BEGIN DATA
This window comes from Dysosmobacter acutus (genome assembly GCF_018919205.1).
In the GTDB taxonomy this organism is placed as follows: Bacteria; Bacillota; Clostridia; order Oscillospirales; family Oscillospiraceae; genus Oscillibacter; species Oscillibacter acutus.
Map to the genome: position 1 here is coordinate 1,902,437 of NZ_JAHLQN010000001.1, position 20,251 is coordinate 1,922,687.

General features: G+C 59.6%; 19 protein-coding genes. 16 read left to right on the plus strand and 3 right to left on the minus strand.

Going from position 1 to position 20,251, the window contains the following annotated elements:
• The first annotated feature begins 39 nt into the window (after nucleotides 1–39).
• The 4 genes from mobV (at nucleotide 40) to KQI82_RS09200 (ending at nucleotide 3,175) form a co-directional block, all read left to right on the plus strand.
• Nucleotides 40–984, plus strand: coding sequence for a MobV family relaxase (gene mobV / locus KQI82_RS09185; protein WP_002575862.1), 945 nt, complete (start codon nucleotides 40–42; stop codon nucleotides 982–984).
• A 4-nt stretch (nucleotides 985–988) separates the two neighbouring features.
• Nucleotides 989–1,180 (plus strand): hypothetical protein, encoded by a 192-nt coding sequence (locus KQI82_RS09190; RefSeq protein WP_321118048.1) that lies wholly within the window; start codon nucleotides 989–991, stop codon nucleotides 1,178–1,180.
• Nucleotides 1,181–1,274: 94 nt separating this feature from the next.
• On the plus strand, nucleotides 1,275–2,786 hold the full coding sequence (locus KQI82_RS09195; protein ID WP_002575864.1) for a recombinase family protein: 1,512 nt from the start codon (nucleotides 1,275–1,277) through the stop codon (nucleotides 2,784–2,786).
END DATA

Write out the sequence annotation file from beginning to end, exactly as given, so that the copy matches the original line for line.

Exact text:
This window comes from Dysosmobacter acutus (genome assembly GCF_018919205.1).
In the GTDB taxonomy this organism is placed as follows: Bacteria; Bacillota; Clostridia; order Oscillospirales; family Oscillospiraceae; genus Oscillibacter; species Oscillibacter acutus.
Map to the genome: position 1 here is coordinate 1,902,437 of NZ_JAHLQN010000001.1, position 20,251 is coordinate 1,922,687.

General features: G+C 59.6%; 19 protein-coding genes. 16 read left to right on the plus strand and 3 right to left on the minus strand.

Going from position 1 to position 20,251, the window contains the following annotated elements:
• The first annotated feature begins 39 nt into the window (after nucleotides 1–39).
• The 4 genes from mobV (at nucleotide 40) to KQI82_RS09200 (ending at nucleotide 3,175) form a co-directional block, all read left to right on the plus strand.
• Nucleotides 40–984, plus strand: coding sequence for a MobV family relaxase (gene mobV / locus KQI82_RS09185; protein WP_002575862.1), 945 nt, complete (start codon nucleotides 40–42; stop codon nucleotides 982–984).
• A 4-nt stretch (nucleotides 985–988) separates the two neighbouring features.
• Nucleotides 989–1,180 (plus strand): hypothetical protein, encoded by a 192-nt coding sequence (locus KQI82_RS09190; RefSeq protein WP_321118048.1) that lies wholly within the window; start codon nucleotides 989–991, stop codon nucleotides 1,178–1,180.
• Nucleotides 1,181–1,274: 94 nt separating this feature from the next.
• On the plus strand, nucleotides 1,275–2,786 hold the full coding sequence (locus KQI82_RS09195; protein ID WP_002575864.1) for a recombinase family protein: 1,512 nt from the start codon (nucleotides 1,275–1,277) through the stop codon (nucleotides 2,784–2,786).